Printer-friendly versionPrinter-friendly version Share this



Someone once said, “Never be afraid to try something new. Remember, amateurs built the ark. Professionals built the Titanic.”


By Sharon Courmousis


March 27, 2011 (Boulevard) -- Oops! Ouch! Brushing my teeth with my left, non-dominant, hand requires slowing way down and thinking “Move brush UP, move brush DOWN.” The reason I brushed with the left hand is that my right thumb joint was hurting and I figured it was due to RSI [repetitive strain injury]. The result of ignoring a noticeable but minor pain is arthritis creeping in, and the fix, according to my nonprofessional opinion, is wearing a brace to immobilize the thumb for awhile.


Do you realize how many actions need your dominant thumb? Try turning on a lamp, or zipping your pants and closing the snap or button. What about turning the key in your car ignition? In fact, I’ll toss you a challenge; change hands, just for a day. You will notice something very interesting. You will gain a different perspective. You will laugh often. Your brain will be strengthened. What? Yes, studies have shown that when we change our habits, our brain gets a bit of rewiring, This rewiring supposedly helps stave off age-related issues such as Alzheimer’s, dementia and plain old memory loss.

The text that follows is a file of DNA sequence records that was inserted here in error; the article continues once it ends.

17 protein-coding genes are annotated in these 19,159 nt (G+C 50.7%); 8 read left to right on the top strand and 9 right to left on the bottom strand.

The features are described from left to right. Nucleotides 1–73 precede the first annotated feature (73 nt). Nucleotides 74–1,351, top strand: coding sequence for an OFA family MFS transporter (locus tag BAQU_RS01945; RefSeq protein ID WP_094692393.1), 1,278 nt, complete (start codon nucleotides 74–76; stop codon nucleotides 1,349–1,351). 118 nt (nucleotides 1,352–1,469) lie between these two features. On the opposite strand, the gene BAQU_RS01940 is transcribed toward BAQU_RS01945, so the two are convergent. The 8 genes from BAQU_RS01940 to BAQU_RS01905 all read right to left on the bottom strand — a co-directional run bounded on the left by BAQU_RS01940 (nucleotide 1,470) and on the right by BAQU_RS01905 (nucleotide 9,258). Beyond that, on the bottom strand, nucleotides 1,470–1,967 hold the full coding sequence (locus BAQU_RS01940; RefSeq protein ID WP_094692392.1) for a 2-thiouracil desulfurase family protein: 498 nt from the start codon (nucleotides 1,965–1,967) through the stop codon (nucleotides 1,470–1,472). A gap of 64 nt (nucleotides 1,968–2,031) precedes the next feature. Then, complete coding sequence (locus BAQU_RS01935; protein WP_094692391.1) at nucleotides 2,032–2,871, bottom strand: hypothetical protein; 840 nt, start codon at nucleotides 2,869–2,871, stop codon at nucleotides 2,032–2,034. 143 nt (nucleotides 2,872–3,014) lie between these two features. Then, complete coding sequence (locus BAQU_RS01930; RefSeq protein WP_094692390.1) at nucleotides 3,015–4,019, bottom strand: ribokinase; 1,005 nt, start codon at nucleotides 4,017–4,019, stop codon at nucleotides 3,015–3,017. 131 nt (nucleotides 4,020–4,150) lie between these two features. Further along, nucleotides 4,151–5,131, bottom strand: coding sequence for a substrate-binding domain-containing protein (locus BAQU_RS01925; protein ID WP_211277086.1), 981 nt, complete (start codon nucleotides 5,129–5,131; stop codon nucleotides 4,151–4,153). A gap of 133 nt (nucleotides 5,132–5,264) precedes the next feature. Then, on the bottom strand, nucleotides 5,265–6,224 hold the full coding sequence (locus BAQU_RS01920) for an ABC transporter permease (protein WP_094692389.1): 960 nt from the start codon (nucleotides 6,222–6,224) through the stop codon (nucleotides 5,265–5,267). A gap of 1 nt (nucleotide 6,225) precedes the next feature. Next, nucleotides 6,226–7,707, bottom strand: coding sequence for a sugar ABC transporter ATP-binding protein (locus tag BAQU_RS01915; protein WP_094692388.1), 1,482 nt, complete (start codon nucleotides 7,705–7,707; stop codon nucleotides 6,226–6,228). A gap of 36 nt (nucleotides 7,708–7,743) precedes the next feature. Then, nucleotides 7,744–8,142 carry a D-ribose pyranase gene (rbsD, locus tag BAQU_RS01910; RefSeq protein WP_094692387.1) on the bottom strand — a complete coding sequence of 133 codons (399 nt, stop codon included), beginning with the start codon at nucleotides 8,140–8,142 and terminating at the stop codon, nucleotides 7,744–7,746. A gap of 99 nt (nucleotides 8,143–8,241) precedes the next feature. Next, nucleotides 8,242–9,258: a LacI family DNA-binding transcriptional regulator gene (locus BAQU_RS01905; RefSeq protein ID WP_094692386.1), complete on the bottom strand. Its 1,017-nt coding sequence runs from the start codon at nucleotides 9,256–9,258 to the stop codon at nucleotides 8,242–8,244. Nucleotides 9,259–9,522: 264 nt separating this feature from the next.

hat have I been learning over the last six weeks and why? Photography, macrobiotic cooking, race-walking and options trading. What a mix! The funny thing is that I was drawn to these opportunities while exploring ways to self-improve. The idea for this essay came after the fact, unplanned.


The story begins with frustration at my ignorance of understanding my camera, despite having had some lessons here and there. I spent 20 minutes trying to set the camera to get a great shot of the Super Moon on Saturday, March 19th. Here is one of the results; I had to laugh. Never in a million years could I ever duplicate anything about this shot. I just vaguely understand how it happened. Lessons are badly needed!


There was a blurb in a grocery newsletter about macrobiotic cooking [mostly a Japanese way of eating] and because I was curious, went to the intro and took a couple of classes. Hey, this sounds great, I thought as I drove myself to an Asian market, hunted labels for things like wakeme [sea weed for miso soup], miso, daikon, bamboo steamer baskets, grains, greens, and fell into a way of eating that delights my mouth, even at breakfast. Voila--30 days later, ten pounds lighter, better rested, more energetic, I discovered a somewhat new me. Part of the fun is introducing my friends and family to this way of eating, and I feel delighted asS I watch my 15 year old take a bite of the steamed greens; he loves the miso soup.


About a month ago I had a chance to enroll in a race-walking class. It really was not convenient but I have been curious about this way of exercise for a long time. The teacher was fun as she showed us, taught us, and worked with us until we had the ‘swing’ of it. The practice on my own since then has been very rewarding. What I’ve learned is that I am able to cover more ground, and quicker, so my heart beats faster [vital for good heart health]. The side benefit is muscle toning for the entire body, legs, waist, and arms. I have walked this way four times in the seven days since the class; it is great fun!